My younger son asked if I always give this man money. I replied that no, I don’t always give him money, but I do sometimes give him drinks or something I think might help him in that moment if I have it. They asked why everyone doesn’t just give all the homeless people money and food all the time? This was a question requiring multiple layers of answers and there was no way I could tackle that with a soundbite they’d remember without their eyes glazing over. Instead the conversation segued into drug addiction. I explained that sometimes there are people that are on the streets due to drug addiction and they may be using money given to them for that, which defeats the purpose of helping them. This is often one of the reasons why people choose not to give money. We talked about how others are veterans who have fought in wars and have fallen on hard times, and how everyone likely has a different story. That it is important to give if you can in that moment, but you should not feel guilty if you can’t do it. Only do what you can. As long as you’re having the thought to want to help someone, you’re in favor of humanity. Perhaps this woman at the stoplight was feeling just that- guilty and awkward and so she kept her distance. We’ll never know.
My almost 11 year old son asked me the other day to tell him about all of the dangerous drugs so he knows them by name and knows not to do them. I was stunned by the question, but really thankful for another opportunity for open dialogue on a topic every parent worries about. If you can believe it, already in his 5th grade experience he has learned of a fellow 5th grader vaping marijuana. I didn’t go into the drug explanation at that particular time, instead we focused on cigarettes and vaping in that talk many months ago. Now that he was coming to me with questions about drugs specifically, I chose to tell him the story of Jon Bon Jovi’s daughter having an opiate addiction and how this is an epidemic in our country. We talked about how that starts- an injury, a broken bone, a doctor prescribing pain killers, and the person becoming addicted. These are not “bad” people, I say, this is a widely used drug given out by doctors and is highly addictive for any human being that uses them for pain. See son, it happened to Bon Jovi’s daughter, it can happen to anyone. For those wondering, I did list a few other drug names and mentioned these are the drugs that have killed many musicians and actors that we have loved over the years.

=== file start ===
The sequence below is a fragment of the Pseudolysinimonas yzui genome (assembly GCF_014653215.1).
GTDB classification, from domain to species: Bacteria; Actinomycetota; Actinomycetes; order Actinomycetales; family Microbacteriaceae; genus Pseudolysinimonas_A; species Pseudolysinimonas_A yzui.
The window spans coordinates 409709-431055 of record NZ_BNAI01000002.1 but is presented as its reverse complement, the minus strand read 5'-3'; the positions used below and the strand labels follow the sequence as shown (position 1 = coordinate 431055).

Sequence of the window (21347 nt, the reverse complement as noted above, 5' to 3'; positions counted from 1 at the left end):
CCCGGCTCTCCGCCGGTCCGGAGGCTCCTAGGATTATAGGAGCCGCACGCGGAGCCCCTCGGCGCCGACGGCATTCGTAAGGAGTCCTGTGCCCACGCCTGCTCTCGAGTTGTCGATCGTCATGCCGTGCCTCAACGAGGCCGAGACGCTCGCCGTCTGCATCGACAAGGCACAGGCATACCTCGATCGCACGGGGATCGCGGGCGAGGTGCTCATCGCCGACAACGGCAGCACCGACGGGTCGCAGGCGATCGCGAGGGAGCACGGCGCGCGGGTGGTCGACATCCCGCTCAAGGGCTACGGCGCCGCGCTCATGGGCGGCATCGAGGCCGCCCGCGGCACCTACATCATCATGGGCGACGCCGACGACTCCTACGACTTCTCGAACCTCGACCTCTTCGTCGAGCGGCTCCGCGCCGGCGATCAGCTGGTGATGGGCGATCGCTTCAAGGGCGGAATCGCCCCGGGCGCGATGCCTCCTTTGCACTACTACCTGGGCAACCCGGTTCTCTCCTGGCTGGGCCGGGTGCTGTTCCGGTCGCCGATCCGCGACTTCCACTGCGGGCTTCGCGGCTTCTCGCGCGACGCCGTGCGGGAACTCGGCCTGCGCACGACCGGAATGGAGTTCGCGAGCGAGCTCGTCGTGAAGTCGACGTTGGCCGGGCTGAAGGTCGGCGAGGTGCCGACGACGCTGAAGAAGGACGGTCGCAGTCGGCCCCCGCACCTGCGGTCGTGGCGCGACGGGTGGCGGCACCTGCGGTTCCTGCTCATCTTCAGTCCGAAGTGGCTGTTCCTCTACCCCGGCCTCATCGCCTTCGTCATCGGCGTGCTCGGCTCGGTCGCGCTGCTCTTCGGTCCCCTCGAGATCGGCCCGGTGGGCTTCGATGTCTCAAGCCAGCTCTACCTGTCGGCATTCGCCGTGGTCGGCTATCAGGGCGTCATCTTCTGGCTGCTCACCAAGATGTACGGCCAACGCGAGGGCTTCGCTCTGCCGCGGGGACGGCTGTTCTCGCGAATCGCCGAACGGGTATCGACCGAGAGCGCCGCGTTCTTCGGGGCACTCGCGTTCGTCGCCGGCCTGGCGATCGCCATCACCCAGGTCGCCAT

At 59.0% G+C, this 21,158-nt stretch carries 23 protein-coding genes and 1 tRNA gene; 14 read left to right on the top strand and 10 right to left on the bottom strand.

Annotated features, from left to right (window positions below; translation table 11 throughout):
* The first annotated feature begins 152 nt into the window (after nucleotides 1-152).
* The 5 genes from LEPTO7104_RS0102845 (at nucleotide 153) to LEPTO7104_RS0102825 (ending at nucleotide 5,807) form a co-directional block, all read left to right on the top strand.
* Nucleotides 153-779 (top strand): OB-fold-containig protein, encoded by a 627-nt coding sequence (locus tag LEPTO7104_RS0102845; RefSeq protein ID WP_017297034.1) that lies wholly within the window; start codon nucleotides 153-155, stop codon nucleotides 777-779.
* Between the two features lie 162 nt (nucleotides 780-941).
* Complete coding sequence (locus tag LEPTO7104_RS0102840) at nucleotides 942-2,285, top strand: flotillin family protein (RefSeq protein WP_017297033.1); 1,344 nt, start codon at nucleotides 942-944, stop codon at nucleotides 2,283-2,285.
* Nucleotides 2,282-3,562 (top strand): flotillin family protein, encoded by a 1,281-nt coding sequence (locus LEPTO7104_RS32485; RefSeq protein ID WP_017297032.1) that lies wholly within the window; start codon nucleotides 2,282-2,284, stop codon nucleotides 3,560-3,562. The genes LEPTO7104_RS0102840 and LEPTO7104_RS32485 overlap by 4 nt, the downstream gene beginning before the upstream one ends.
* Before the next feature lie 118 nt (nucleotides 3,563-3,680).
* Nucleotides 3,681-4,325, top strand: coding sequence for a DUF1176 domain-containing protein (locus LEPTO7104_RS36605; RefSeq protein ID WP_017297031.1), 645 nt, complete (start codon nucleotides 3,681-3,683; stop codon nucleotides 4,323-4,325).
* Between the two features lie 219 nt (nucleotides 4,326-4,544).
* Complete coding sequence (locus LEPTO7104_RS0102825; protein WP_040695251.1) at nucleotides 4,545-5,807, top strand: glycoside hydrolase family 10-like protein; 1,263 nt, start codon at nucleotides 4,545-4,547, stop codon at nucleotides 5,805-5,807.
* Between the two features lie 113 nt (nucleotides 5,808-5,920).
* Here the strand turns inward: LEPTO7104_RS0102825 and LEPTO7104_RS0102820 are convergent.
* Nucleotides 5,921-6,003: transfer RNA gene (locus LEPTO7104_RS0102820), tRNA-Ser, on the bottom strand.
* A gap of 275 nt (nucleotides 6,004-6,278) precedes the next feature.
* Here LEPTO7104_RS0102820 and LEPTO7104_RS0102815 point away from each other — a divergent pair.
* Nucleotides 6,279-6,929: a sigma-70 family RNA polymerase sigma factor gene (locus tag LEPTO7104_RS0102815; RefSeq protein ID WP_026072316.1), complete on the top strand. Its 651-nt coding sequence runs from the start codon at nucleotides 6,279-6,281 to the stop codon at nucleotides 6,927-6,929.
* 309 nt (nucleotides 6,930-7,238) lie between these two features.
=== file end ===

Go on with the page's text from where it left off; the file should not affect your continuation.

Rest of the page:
These questions ensued: why are CVS and Walgreens called “drug stores”? And why can a doctor or hospital give you drugs but other drugs are bad? These are where the conversations go and I love that the wheels in their heads are turning. This is what I want from my children-critical thinking.
THE GAY PRIDE DISCUSSION
We were running to my youngest son’s first grade closure car parade (that sounds surreal doesn’t it?) and as we were hastily getting into the car, I had not had time to pull myself together emotionally. Seconds ago, I had been in a meeting for work reflecting on the sadness and unrest in our country regarding George Floyd as well as recognition of the LGBTQ community being that it is Gay Pride month. It was a call with moments of silence, gratefulness from black colleagues in appreciation of our company’s solidarity with them, moments of emotion, and it was extremely moving. My sons looked at me and asked why I was crying. I paused for a second thinking about how to tell them the reason delicately, but then remembered we had already had many conversations on this topic.
I’m crying because a woman I work with shared on a company wide video call that she has been hiding who she is her whole life and would like to start leading an authentic life. She was afraid of people knowing she was gay, and has decided she’s not going to be afraid anymore because she’s been motivated recently as the mother of a brown-skinned son. She wants to set the example to make sure he knows to be proud of who he is. It made me feel sad for her that she had to feel afraid all those years, but also happy for her that she was so brave and doing what’s best in the interest of guiding her son.
I don’t think I’ll ever forget that call. Furthermore, I shared with the kids that I was emotional because some people wait until very late in life to come out as gay because they feel scared or ashamed and when they do, it’s like a weight has been lifted and they can be the real version of themselves. That is why we always support our friends and peers who are gay, I say, they are simply fellow human beings who have had to fight and suffer just to be able to love who they want to love.
On our drive to my son’s teacher’s house, my kids and I have an awesome dialogue and I end up loving this day. When I try to cover my tears, I remind myself that I should not feel shame in showing my sons my tears. It’s not often they’ve seen their mom cry and I want for them to feel empowered to cry openly as boys, teens, and as men. I try to remember that crying often makes us feel better as humans; it is a release, which is a good thing. It is an emotion and an expression that is there for a reason. In this moment, this is a learning for me as a mother, that I should no longer try to hide my tears in moments like these, when the world is crying, protesting, in need of leadership, in financial turmoil, in a health crisis, and trying to come together for change.
I would have never believed you if you said I’d be talking about drugs, racism, a pandemic, and gay rights all within the span of a few weeks to my children. But here we are. All I can hope is that each time we revisit these topics they are that much better for it.